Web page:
Normally it is argued that reserves are part of the resources. Over time and with coal prices increasing more and more resources will be converted into recoverable reserves. This suggests the analogy to an iceberg of which only the tip is visible whereas 90% are under water. However, as detailed in Annex 1, the present and past practice of reserve reporting does not support that view. Many countries have not reassessed their reserves for a long time, and if so, revisions have been mostly downward instead of upward, contrary to what should be expected.

Dave Rutledge: In 2007, CalTech professor Dave Rutledge made an independent analysis of ultimate coal output based on a technique borrowed from "peak oil" analysis known as Hubbert Linearization.[13][14] Like Energy Watch Group, Rutledge concluded that published coal reserve figures are significantly overstated. As of the end of 2005, Rutledge projected future coal use of 382 billion metric tons (Gt), compared to a World Energy Council "recoverable reserves" figure of 847.5 Gt.

Table 3: David Rutledge Projection of future production as of January 1, 2006[15] (Billion Metric Tons)

Region Production through 2005 Future Production Share of Total Projection
Europe (incl. Turkey) 114.7 40 11%
US and Canada 66.5 75 20%
China (incl. Japan & S. Korea) 43.8 71 19%
South Asia (incl. Indonesia & Philippines) 12.0 66 17%
Russia (incl. Kazakhistan, Uzbekistan) 26.3 48 12%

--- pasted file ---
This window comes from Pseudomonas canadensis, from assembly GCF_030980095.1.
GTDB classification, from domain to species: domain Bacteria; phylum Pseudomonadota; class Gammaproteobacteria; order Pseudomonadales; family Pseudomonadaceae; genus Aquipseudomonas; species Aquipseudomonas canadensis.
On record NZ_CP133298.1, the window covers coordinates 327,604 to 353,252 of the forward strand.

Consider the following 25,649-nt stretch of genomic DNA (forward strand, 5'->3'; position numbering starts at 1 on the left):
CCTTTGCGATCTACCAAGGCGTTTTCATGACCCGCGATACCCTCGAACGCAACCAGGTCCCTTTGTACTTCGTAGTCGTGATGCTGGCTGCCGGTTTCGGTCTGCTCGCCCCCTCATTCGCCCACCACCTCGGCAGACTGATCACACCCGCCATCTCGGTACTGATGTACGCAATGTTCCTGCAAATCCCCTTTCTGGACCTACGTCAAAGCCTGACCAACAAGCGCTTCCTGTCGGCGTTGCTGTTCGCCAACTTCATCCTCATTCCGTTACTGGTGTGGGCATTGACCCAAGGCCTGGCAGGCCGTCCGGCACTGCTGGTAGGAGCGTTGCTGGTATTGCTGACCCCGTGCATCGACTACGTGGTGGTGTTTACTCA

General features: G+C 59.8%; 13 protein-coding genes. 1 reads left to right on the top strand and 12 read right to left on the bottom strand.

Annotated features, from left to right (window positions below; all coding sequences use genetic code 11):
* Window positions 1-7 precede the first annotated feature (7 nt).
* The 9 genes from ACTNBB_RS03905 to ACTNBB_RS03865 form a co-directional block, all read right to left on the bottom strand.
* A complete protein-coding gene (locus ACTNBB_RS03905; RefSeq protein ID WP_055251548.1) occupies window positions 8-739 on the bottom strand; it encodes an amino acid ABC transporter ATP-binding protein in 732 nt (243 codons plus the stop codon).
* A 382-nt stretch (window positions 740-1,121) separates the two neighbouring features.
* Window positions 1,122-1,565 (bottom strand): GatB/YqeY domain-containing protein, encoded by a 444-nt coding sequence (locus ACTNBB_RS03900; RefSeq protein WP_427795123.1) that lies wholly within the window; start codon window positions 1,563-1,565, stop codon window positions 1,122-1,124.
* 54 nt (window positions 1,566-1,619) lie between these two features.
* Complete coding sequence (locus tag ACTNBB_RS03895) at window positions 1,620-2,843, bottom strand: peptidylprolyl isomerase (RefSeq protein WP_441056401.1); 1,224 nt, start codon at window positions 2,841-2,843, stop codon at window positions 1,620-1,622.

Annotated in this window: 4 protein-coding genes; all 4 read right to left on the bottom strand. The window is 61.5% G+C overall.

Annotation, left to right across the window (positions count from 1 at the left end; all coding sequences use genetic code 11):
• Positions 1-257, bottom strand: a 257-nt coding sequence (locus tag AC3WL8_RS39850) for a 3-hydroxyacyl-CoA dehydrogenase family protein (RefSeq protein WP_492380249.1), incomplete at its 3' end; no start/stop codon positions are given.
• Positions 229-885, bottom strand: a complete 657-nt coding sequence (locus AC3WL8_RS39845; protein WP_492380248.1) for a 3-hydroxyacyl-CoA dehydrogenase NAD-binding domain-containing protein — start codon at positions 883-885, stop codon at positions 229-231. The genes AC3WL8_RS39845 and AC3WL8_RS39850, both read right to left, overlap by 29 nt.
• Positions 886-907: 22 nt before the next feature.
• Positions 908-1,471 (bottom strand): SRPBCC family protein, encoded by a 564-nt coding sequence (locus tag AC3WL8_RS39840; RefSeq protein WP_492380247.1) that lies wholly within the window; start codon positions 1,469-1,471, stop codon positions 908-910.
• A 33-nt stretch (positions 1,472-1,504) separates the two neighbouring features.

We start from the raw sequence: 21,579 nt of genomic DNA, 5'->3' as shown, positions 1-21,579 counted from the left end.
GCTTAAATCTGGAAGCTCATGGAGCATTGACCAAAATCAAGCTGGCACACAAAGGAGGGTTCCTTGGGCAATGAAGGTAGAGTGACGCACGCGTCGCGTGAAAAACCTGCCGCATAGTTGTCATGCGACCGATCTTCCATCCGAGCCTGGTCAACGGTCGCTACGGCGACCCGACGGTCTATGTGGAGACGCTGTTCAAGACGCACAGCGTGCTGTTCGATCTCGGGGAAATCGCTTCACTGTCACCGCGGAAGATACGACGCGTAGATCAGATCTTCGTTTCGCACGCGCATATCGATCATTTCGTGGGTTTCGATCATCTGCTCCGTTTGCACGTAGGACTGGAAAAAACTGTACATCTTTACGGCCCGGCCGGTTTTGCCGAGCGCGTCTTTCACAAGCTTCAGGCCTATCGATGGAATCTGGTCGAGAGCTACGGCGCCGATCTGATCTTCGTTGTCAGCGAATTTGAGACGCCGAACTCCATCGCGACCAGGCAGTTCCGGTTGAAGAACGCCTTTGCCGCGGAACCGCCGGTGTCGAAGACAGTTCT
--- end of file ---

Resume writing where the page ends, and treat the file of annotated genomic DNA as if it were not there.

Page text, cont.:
Australia and New Zealand 8.9 50 13%
Africa 7.4 15 4%
Latin America 1.6 17 5%
World Total 281.2 382 100%

Patzek/Croft Study: In a peer-reviewed article published in the journal Energy, two researchers - Tadeusz Patzek, a University of Texas engineering professor, and Greg Croft, a St. Mary's College of California earth science professor - write that the world will hit "peak coal" production in 2011 or shortly thereafter, and then mining would begin a long, steep decline. The authors believe the 7 billion tons of coal the world is now mining and burning each year is as high as it can get, due to harder to reach coal reserves and rising demand. The study was funded through a University of California, Berkeley graduate student fellowship.[16]

The pair's prediction is based on the "Hubbert Cycle," the resource-depletion theory that American geophysicist M. King Hubbert used in the 1950s to correctly forecast that U.S. oil production would peak two decades later. Patzek predicts coal will peak not because supplies are running out but because the remaining deposits are increasingly difficult to mine. Alaska's North Slope, for example, has coal reserves that rival those of the continental United States, but turning that coal into energy would be practically impossible, Patzek argues: "It would take 10 or 11 of the largest coal terminals on the Earth operating 24-7, 365 to load ships above the Arctic Circle during the polar night." Russia, China and other energy consumers face similar logistical difficulties with coal, and while global supplies are set to trail off, the stage is set for demand to spike, Patzek said. U.S. consumers use slightly less than 1 billion tons of coal annually, the Chinese use an estimated 3.5 billion tons, and emerging energy giants like India and Indonesia are steadily using more.[16]

Patzek and Croft's peak-coal prediction is being contradicted by government economists and industry groups. The federal Energy Information Agency estimates the United States alone has about 260 billion tons of recoverable coal, enough to support current consumption levels for at least two centuries, said George Warholic, an EIA coal economist. And the National Mining Association said the United States is sitting on enough recoverable coal to power the country for the next 440 years.[16]